Operating system (OS) 300 is an integrated collection of routines that service the sequencing and processing of programs and applications running in open overlay service 106. OS 300 may provide many services, such as resource allocation, scheduling, input/output control, and data management. OS 300 may be predominantly software, but may also comprise partial or complete hardware implementations and firmware. Well known examples of operating systems that are consistent with the principles of the present invention include Mac OS by Apple Computer, the Windows family of operating systems by Microsoft Corporation, and the Linux operating system.
Overlay client 302 maintains an inventory of the software and service applications 306 installed on client 102 and archives one or more states of activity on client 102. In some embodiments, overlay client 302 may be configured to periodically connect to open overlay service 106 and perform various operations requested by open overlay service 106.
Browser 304 is an application that runs on client 102 and provides an interface to access information on network 108, such as information on services 104. Browser 304 may be implemented as well known programs, such as Mozilla Firefox, Microsoft Internet Explorer, Netscape Navigator, and the like.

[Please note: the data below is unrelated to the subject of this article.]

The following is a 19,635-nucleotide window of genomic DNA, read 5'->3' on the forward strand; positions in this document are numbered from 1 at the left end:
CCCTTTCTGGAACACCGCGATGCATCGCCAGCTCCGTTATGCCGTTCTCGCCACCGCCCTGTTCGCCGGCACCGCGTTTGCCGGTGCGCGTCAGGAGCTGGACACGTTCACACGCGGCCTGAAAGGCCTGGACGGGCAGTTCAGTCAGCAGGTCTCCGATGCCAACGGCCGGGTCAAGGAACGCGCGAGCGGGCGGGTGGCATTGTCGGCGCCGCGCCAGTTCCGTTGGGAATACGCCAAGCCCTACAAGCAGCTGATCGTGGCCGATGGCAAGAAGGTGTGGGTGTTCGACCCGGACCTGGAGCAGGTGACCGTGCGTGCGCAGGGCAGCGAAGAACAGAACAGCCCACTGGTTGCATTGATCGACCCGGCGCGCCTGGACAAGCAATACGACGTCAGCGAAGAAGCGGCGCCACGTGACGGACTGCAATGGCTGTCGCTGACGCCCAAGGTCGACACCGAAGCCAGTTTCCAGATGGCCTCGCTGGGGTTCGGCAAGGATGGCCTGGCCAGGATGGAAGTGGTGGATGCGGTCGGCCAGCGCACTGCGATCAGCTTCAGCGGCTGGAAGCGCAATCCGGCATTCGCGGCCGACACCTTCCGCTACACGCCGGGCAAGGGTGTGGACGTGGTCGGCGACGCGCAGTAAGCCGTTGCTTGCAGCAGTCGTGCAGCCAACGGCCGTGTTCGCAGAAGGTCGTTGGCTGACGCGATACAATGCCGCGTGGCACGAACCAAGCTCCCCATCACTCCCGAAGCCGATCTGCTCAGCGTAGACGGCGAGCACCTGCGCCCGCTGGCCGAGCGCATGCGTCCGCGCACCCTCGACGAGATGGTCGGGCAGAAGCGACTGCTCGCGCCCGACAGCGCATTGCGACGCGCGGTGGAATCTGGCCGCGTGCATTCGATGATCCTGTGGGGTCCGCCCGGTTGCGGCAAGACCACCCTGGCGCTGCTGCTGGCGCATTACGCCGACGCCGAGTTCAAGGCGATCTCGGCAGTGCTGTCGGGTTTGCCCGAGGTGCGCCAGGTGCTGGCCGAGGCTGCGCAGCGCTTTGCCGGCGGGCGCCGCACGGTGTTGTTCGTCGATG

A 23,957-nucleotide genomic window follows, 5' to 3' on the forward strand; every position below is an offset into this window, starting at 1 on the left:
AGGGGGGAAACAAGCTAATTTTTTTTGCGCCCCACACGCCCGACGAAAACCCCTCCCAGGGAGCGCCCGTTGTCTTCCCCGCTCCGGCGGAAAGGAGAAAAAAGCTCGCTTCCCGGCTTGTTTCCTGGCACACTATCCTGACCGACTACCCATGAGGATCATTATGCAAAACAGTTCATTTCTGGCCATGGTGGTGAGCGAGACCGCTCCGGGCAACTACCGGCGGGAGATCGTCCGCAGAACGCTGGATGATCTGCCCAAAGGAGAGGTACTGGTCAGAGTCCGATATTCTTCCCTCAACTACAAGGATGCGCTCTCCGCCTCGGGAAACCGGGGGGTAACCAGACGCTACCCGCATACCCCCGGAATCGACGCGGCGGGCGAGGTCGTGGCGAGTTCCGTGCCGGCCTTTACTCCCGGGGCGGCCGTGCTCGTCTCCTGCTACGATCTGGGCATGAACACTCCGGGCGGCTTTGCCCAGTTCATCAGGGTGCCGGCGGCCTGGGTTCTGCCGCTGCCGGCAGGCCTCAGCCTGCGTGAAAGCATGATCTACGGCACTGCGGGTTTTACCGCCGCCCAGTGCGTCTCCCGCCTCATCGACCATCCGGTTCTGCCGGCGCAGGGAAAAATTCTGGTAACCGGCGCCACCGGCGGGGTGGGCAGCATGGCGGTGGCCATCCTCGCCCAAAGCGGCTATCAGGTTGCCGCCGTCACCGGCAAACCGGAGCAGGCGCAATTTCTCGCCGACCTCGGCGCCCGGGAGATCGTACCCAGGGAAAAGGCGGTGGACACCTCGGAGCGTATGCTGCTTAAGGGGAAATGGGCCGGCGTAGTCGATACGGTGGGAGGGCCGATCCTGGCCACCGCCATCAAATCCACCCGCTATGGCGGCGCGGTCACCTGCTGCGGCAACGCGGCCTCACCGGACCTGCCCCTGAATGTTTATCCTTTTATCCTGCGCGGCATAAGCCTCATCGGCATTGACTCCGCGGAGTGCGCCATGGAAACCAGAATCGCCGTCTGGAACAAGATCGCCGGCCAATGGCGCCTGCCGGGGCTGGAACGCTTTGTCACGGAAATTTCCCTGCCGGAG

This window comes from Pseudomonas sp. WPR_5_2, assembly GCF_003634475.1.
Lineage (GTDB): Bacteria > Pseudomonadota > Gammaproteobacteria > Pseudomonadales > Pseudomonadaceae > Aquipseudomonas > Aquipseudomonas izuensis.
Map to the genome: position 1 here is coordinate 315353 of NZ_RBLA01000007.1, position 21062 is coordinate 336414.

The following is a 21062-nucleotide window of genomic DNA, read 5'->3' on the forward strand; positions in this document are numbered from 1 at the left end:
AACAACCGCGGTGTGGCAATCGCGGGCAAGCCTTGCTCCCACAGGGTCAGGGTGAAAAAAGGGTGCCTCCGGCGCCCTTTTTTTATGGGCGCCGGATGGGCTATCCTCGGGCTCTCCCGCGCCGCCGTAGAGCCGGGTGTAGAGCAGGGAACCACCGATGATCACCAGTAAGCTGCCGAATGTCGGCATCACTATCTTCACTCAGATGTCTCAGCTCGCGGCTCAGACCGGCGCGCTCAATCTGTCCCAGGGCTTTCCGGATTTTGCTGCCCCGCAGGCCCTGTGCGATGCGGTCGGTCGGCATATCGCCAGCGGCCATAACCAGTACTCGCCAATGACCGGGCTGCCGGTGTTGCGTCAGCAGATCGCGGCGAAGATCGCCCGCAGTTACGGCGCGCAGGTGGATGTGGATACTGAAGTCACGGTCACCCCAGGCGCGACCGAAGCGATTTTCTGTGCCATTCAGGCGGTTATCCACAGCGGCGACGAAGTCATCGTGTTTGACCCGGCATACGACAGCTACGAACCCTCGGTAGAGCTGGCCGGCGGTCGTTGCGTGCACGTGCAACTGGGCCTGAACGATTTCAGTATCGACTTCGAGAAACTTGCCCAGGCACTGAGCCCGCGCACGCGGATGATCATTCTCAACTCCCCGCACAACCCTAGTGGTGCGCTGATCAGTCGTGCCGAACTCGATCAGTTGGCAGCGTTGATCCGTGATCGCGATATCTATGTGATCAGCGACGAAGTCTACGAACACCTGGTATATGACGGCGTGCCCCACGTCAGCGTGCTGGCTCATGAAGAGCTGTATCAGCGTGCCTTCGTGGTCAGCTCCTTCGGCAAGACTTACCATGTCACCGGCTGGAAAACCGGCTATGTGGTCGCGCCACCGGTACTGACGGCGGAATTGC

Service applications 306 run on client 102 to support the services provided by services 104. For example, service applications 306 may be applications, such as a browser, an instant messaging client, a music player (such as iTunes), and the like that are provided from services 104. Other examples for applications 306 are well known to those skilled in the art.
User data cache 308 provides a cache that indicates the activity of a user at client 102. For example, user data cache 308 may include information that indicates web documents, such as HTML pages, images, URL links, web site access times, and the like.
In order to illustrate some of the features of open overlay service 106 that provide a live social context, several examples will now be described with reference to
For example, web server 208 may provide the home page shown in
In addition, web server 208 may be configured to avoid empty pages for the users of open overlay service 106. For example, web server 208 may be configured to provide web site feeds or generate random content for pages that are empty. Application server 202 may also create random groups in order to avoid empty pages.
As also shown in
In one embodiment, open overlay service 106 provides a multiple invite group feature. In one scenario for a multiple invite group, open overlay service 106 detects a new user has been invited by a user. Open overlay service 106 may then advertise this invitation to other users, such as other users that are in a group with the inviting user. Open overlay service 106 forms a temporary group of these users. Thus, when the invited user joins, open overlay service 106 notifies all the users in the temporary group.